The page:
Although companies have come up with innovative products, society has not yet embraced them, which is why there has been no scaling up. Citizens and consumers are unfamiliar with the term ‘biobased economy’. The EU acknowledges this (see Manifesto and Bioeconomy Panel) and has launched a call to bridge the gap between biobased economy networks and civil society. Within the Top Sector, people also acknowledge that social acceptance of the biobased economy still constitutes a problem. Dutch regions and companies with innovative initiatives are finding it difficult to develop new value chains and to scale up and market biobased products.
The BLOOM consortium combines expertise from a biobased economy, regional innovation, stakeholder processes, science transfer, media and communication. The BLOOM project is being implemented within the European school network, and in a number of hubs in different European regions, which have opted for a biobased economy as a driver for their regional development. Within these regions, we are exploring how to get the social partners and citizens more involved and how best to increase knowledge levels regarding biobased products. Furthermore, we are exploring how to achieve a better understanding of the prospects of the bioeconomy, of acceptance of developments in people’s immediate surroundings, of appreciation for and interest in consuming biobased products, while also focusing on training the biobased workforce of the future.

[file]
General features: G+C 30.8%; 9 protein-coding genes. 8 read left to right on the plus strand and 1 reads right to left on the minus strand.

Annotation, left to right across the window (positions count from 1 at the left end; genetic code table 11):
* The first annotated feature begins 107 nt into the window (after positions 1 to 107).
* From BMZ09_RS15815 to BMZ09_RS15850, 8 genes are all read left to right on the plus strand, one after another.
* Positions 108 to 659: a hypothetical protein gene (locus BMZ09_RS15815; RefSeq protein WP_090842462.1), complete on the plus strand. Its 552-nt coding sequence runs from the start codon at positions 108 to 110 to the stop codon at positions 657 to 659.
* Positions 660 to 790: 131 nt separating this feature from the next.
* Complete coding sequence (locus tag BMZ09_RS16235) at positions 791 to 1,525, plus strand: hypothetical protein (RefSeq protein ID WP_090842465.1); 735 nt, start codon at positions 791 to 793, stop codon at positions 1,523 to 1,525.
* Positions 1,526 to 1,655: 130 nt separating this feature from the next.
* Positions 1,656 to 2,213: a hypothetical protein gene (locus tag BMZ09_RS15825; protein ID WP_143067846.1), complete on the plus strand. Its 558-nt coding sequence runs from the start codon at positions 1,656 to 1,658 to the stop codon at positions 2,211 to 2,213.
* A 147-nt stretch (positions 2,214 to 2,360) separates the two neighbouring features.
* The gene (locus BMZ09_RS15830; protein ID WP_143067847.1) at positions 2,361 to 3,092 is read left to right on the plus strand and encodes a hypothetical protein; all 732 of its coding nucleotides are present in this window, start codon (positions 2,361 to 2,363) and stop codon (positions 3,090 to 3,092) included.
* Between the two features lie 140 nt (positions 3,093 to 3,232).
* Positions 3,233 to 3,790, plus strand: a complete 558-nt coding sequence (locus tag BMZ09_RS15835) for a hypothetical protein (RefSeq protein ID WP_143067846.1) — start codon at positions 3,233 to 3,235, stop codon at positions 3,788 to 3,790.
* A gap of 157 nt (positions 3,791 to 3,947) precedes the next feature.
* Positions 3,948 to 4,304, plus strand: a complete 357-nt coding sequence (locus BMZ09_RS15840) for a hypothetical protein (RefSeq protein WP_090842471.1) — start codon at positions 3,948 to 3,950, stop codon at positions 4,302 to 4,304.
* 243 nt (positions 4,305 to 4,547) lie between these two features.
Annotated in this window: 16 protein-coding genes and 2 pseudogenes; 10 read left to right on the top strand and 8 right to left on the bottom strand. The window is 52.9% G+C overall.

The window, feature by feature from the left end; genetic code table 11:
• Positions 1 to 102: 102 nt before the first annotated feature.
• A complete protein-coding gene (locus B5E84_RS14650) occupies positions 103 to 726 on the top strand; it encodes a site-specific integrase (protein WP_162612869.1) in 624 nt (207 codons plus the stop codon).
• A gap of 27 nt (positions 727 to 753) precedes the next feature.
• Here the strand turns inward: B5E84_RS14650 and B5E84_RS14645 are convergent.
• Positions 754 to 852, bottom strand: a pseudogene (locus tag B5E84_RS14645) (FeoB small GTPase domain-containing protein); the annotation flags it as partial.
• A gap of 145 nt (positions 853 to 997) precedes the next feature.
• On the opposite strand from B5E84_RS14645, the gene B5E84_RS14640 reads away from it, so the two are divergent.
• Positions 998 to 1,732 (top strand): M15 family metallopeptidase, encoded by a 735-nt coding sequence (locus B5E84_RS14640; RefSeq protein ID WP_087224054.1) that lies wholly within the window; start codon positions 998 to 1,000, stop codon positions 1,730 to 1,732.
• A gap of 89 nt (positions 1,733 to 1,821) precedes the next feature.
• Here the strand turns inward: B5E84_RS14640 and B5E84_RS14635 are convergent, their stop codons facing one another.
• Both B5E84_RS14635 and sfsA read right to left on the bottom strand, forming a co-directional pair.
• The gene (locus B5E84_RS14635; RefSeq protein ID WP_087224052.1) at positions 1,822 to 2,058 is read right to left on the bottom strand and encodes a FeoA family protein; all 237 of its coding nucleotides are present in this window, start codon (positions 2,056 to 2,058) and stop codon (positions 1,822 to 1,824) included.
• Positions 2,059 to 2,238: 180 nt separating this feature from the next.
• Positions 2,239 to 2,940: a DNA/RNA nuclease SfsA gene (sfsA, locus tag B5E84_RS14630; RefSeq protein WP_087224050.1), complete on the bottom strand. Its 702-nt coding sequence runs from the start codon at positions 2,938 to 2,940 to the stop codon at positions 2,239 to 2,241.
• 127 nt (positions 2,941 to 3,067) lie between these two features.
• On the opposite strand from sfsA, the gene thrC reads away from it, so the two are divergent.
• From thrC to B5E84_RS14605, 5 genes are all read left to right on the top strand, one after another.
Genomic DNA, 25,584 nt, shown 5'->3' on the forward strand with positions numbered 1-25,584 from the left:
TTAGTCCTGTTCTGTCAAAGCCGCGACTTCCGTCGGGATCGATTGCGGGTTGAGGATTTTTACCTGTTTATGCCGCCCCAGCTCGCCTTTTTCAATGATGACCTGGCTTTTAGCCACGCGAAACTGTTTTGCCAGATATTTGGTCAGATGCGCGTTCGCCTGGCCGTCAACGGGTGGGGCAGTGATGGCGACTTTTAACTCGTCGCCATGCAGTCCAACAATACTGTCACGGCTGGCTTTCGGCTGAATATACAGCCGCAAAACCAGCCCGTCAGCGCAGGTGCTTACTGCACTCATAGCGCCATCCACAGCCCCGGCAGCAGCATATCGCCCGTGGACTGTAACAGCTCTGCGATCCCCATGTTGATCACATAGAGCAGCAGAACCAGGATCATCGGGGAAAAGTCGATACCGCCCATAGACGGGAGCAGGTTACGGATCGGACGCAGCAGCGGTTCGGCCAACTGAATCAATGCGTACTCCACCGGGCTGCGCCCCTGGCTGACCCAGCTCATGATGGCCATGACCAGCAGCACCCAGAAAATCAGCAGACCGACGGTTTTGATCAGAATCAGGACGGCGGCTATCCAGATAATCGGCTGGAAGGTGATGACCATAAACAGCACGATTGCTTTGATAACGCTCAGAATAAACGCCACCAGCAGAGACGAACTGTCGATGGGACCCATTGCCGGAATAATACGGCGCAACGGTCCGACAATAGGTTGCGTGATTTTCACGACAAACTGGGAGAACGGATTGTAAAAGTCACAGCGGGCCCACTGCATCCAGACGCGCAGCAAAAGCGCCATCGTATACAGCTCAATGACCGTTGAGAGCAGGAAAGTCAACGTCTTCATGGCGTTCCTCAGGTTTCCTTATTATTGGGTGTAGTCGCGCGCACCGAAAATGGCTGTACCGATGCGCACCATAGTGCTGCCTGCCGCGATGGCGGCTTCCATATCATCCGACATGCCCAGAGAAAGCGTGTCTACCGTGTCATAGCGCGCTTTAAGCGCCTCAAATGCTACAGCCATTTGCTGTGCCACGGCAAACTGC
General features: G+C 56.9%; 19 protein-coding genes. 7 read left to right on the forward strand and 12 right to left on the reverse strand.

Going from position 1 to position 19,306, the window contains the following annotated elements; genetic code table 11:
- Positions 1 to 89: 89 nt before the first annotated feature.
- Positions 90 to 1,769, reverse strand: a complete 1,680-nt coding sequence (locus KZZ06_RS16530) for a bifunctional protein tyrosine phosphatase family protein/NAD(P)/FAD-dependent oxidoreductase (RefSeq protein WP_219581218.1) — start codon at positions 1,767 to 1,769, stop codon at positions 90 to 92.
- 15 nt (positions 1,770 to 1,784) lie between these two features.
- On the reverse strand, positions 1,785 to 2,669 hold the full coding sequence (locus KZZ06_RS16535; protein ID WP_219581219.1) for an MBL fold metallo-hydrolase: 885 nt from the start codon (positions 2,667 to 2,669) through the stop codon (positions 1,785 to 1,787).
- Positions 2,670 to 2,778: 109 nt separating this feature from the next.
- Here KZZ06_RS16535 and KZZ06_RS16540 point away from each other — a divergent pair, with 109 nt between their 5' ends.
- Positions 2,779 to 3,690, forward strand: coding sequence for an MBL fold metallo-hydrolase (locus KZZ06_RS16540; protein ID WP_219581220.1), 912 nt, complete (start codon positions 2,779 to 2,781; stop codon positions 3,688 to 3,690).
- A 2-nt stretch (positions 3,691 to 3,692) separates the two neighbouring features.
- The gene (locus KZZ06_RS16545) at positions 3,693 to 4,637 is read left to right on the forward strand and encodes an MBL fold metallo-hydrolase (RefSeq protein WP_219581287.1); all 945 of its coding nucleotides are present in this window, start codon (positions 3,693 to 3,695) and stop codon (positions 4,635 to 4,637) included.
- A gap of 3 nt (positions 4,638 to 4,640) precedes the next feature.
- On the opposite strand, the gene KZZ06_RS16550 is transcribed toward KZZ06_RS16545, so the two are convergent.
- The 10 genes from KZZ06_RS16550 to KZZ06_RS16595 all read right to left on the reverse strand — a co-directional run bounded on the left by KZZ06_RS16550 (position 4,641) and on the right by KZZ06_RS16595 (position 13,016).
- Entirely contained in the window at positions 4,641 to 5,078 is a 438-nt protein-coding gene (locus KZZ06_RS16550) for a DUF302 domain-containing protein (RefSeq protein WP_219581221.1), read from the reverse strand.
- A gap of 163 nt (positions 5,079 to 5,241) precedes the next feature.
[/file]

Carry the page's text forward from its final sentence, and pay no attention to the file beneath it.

The BLOOM project is aimed at linking knowledge (research and education) of the biobased economy with companies (and supply chains) and with society, focusing on information, education and exchange. In recent years, the EU has invested a great deal in developing technology that resulted in a number of pilots.